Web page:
You just put your finger on the tragic delusion. There is no God-given right to be “happy” at the expense of other people’s lives. If we respect the rights of others, there are limits on what we may do to banish tragedy, suffering, or hardship from our surroundings. In any genuine ethics, the existence of such limits is the first principle. Certain courses of action are simply wrong, no matter what the situation, and no matter how rosy the picture which could be made to come true by doing wrong. These intrinsically wrong actions include, of course, all those which violate the rights of another. Now I don’t want to get off into a lecture on ethics. My point is simply this: genuine morality supports individual rights, whereas in situation ethics no one really has any rights at all. If you are nice, if you are wanted, if you fit into everyone else’s picture of a happy existence, you are left alone; but if you are troublesome, a cause of unhappiness, an eye-sore, you are a target for extermination.
I guess you are saying that this popular situation ethics is really inconsistent with the rule of law.
Exactly. Our whole legal system depends upon the fact that certain actions are crimes, regardless of the circumstances. The circumstances may harden or soften the degree of punishment, of course, but that cannot change a crime into a non-crime. Hence our lives have some protection. But in a system of law based on situation ethics (if such a thing is possible), a murder would not be a crime at all if you had a good enough motive. Hence no one would have any rights.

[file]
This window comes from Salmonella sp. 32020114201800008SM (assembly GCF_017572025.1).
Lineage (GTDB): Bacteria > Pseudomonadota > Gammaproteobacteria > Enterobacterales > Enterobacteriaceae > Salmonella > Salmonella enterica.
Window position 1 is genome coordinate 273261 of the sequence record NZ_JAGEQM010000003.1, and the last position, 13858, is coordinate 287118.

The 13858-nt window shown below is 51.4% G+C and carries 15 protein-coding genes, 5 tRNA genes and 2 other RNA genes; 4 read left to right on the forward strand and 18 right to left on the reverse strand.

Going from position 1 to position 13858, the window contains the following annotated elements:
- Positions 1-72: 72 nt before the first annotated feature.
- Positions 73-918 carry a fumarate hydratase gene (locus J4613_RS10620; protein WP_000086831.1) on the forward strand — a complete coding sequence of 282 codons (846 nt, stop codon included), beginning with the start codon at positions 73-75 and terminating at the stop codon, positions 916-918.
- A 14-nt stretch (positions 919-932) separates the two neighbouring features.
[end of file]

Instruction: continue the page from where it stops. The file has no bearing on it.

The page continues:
So these two things stand and fall together: the absolute wrongness of certain actions, and the existence of individual rights. You can’t deny the former and still keep the latter. I have the feeling that once people understand that, they will see the inconsistency of these pop versions of situation ethics. They will start to understand the “hard cases” on principle instead of in pictures, and a lot of the political sting will go out of those cases.
I’m beginning to hope you’re right. This has been a sobering conversation.
Theme # 4: Human Life Legislation
and the Freedom to Use Contraceptives
The real target of the anti-abortion movement is reproductive freedom itself. Their leaders in Congress have sponsored Constitutional Amendments which would outlaw the most effective forms of birth control, such as the IUD and some birth control pills. These methods of birth control can prevent the implantation of the fertilized egg, thus denying it the “right to life.” So under the Human Life Amendment, some forms of birth control become the equivalent of homicide.
This part of the counter-attack could be very persuasive with many people. Americans are afraid of government intrusion into their private lives. They favor birth control and are hazy on the distinction between contraceptives and abortifacients. People also tend to forget that being-human or not-being-human is a matter of all or nothing, like being-a-citizen or not-being-a-citizen; they tend to think of it rather as a matter of degrees, like being-cold or being-hot. As a result there is much confusion: people think that the early embryo is somehow human and yet somehow “less human” than the older embryo or fetus. Hence they think of very early abortion, induced by drugs, as less objectionable or as being more like birth control.